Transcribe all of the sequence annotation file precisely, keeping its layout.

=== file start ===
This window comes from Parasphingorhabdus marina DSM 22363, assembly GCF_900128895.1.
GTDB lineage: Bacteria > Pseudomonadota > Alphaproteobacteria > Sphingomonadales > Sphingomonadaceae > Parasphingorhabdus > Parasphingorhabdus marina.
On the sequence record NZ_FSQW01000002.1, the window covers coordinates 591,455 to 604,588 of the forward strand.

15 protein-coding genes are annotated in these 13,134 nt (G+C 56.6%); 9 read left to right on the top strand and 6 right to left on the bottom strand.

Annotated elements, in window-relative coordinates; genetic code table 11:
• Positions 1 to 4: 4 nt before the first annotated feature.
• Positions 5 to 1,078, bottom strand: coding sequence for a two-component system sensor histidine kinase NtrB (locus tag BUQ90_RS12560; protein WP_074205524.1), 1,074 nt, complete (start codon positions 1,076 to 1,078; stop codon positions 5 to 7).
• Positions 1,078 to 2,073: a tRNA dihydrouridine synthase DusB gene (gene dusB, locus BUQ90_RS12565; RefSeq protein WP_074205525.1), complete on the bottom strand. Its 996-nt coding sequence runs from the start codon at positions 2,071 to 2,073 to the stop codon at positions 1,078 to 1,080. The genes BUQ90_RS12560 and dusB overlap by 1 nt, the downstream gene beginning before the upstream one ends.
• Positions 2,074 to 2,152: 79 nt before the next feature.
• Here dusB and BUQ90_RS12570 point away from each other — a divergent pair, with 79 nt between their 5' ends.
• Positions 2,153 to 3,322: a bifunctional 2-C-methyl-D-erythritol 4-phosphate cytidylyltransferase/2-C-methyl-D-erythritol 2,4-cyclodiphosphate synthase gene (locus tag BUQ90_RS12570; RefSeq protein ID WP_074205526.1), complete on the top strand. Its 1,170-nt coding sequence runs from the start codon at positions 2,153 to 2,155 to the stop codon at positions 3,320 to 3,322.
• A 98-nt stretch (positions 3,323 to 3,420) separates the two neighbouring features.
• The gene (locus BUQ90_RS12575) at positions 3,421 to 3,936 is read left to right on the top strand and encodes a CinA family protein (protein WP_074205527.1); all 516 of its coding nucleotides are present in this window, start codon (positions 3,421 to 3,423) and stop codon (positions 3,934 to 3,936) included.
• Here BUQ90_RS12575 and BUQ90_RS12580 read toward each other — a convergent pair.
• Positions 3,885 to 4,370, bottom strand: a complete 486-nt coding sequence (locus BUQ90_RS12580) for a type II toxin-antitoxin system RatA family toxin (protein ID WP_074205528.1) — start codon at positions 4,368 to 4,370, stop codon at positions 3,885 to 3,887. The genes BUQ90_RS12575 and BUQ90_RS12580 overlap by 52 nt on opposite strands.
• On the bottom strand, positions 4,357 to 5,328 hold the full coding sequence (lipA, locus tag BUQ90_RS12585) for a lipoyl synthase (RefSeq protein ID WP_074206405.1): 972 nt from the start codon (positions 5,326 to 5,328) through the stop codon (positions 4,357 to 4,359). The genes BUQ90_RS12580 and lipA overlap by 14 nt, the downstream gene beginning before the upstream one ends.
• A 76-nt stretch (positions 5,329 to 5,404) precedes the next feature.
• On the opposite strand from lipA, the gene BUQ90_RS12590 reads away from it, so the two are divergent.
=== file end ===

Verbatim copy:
This window comes from Parasphingorhabdus marina DSM 22363, assembly GCF_900128895.1.
GTDB lineage: Bacteria > Pseudomonadota > Alphaproteobacteria > Sphingomonadales > Sphingomonadaceae > Parasphingorhabdus > Parasphingorhabdus marina.
On the sequence record NZ_FSQW01000002.1, the window covers coordinates 591,455 to 604,588 of the forward strand.

15 protein-coding genes are annotated in these 13,134 nt (G+C 56.6%); 9 read left to right on the top strand and 6 right to left on the bottom strand.

Annotated elements, in window-relative coordinates; genetic code table 11:
• Positions 1 to 4: 4 nt before the first annotated feature.
• Positions 5 to 1,078, bottom strand: coding sequence for a two-component system sensor histidine kinase NtrB (locus tag BUQ90_RS12560; protein WP_074205524.1), 1,074 nt, complete (start codon positions 1,076 to 1,078; stop codon positions 5 to 7).
• Positions 1,078 to 2,073: a tRNA dihydrouridine synthase DusB gene (gene dusB, locus BUQ90_RS12565; RefSeq protein WP_074205525.1), complete on the bottom strand. Its 996-nt coding sequence runs from the start codon at positions 2,071 to 2,073 to the stop codon at positions 1,078 to 1,080. The genes BUQ90_RS12560 and dusB overlap by 1 nt, the downstream gene beginning before the upstream one ends.
• Positions 2,074 to 2,152: 79 nt before the next feature.
• Here dusB and BUQ90_RS12570 point away from each other — a divergent pair, with 79 nt between their 5' ends.
• Positions 2,153 to 3,322: a bifunctional 2-C-methyl-D-erythritol 4-phosphate cytidylyltransferase/2-C-methyl-D-erythritol 2,4-cyclodiphosphate synthase gene (locus tag BUQ90_RS12570; RefSeq protein ID WP_074205526.1), complete on the top strand. Its 1,170-nt coding sequence runs from the start codon at positions 2,153 to 2,155 to the stop codon at positions 3,320 to 3,322.
• A 98-nt stretch (positions 3,323 to 3,420) separates the two neighbouring features.
• The gene (locus BUQ90_RS12575) at positions 3,421 to 3,936 is read left to right on the top strand and encodes a CinA family protein (protein WP_074205527.1); all 516 of its coding nucleotides are present in this window, start codon (positions 3,421 to 3,423) and stop codon (positions 3,934 to 3,936) included.
• Here BUQ90_RS12575 and BUQ90_RS12580 read toward each other — a convergent pair.
• Positions 3,885 to 4,370, bottom strand: a complete 486-nt coding sequence (locus BUQ90_RS12580) for a type II toxin-antitoxin system RatA family toxin (protein ID WP_074205528.1) — start codon at positions 4,368 to 4,370, stop codon at positions 3,885 to 3,887. The genes BUQ90_RS12575 and BUQ90_RS12580 overlap by 52 nt on opposite strands.
• On the bottom strand, positions 4,357 to 5,328 hold the full coding sequence (lipA, locus tag BUQ90_RS12585) for a lipoyl synthase (RefSeq protein ID WP_074206405.1): 972 nt from the start codon (positions 5,326 to 5,328) through the stop codon (positions 4,357 to 4,359). The genes BUQ90_RS12580 and lipA overlap by 14 nt, the downstream gene beginning before the upstream one ends.
• A 76-nt stretch (positions 5,329 to 5,404) precedes the next feature.
• On the opposite strand from lipA, the gene BUQ90_RS12590 reads away from it, so the two are divergent.